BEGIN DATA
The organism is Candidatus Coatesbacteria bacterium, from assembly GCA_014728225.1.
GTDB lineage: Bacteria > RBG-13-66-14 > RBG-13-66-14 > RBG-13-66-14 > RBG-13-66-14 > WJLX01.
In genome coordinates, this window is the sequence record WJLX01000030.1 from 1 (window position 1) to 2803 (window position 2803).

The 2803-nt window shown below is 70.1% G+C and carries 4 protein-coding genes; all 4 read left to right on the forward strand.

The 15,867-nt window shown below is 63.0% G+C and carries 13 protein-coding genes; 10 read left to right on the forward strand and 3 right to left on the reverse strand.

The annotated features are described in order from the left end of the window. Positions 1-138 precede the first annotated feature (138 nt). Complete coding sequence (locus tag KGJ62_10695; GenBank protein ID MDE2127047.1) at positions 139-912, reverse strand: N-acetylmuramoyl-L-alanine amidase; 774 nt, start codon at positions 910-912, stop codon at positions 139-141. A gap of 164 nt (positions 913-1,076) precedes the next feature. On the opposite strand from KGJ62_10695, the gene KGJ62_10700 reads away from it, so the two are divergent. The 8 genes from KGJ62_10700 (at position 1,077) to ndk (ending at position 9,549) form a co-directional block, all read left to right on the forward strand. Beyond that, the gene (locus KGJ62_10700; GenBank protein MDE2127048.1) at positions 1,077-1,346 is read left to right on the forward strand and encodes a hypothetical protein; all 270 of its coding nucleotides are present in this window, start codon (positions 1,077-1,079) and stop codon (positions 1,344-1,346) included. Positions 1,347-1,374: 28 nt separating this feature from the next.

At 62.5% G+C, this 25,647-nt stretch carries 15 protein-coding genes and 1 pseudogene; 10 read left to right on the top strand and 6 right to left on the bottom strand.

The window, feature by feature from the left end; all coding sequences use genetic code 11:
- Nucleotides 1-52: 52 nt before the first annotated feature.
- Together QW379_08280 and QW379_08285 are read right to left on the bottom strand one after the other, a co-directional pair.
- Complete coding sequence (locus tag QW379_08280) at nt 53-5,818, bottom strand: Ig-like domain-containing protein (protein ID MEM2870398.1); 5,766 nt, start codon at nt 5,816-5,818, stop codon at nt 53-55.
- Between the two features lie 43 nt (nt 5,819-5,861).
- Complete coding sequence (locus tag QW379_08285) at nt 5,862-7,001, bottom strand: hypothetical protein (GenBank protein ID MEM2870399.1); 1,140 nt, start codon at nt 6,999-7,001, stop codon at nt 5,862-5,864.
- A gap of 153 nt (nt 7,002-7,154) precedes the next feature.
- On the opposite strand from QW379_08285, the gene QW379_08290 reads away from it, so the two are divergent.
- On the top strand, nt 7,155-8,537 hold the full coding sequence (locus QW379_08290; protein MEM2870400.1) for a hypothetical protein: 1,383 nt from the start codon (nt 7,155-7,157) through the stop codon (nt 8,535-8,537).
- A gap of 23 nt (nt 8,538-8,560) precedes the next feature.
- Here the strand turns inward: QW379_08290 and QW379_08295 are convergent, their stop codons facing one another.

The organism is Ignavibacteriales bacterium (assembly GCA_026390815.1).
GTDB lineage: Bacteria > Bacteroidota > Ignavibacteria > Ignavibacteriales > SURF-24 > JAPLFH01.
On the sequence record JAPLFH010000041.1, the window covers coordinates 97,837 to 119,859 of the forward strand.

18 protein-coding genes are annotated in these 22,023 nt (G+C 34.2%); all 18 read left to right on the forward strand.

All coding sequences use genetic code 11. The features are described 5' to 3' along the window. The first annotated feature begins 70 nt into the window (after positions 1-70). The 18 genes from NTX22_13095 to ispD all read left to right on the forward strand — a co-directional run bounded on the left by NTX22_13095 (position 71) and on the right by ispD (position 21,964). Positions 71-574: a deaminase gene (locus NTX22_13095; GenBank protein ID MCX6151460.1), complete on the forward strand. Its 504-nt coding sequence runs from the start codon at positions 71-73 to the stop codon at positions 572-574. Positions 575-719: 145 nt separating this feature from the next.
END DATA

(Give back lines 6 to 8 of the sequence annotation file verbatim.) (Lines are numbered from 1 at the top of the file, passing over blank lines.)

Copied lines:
The annotated features are described in order from the left end of the window. Positions 1-138 precede the first annotated feature (138 nt). Complete coding sequence (locus tag KGJ62_10695; GenBank protein ID MDE2127047.1) at positions 139-912, reverse strand: N-acetylmuramoyl-L-alanine amidase; 774 nt, start codon at positions 910-912, stop codon at positions 139-141. A gap of 164 nt (positions 913-1,076) precedes the next feature. On the opposite strand from KGJ62_10695, the gene KGJ62_10700 reads away from it, so the two are divergent. The 8 genes from KGJ62_10700 (at position 1,077) to ndk (ending at position 9,549) form a co-directional block, all read left to right on the forward strand. Beyond that, the gene (locus KGJ62_10700; GenBank protein MDE2127048.1) at positions 1,077-1,346 is read left to right on the forward strand and encodes a hypothetical protein; all 270 of its coding nucleotides are present in this window, start codon (positions 1,077-1,079) and stop codon (positions 1,344-1,346) included. Positions 1,347-1,374: 28 nt separating this feature from the next.

At 62.5% G+C, this 25,647-nt stretch carries 15 protein-coding genes and 1 pseudogene; 10 read left to right on the top strand and 6 right to left on the bottom strand.

The window, feature by feature from the left end; all coding sequences use genetic code 11: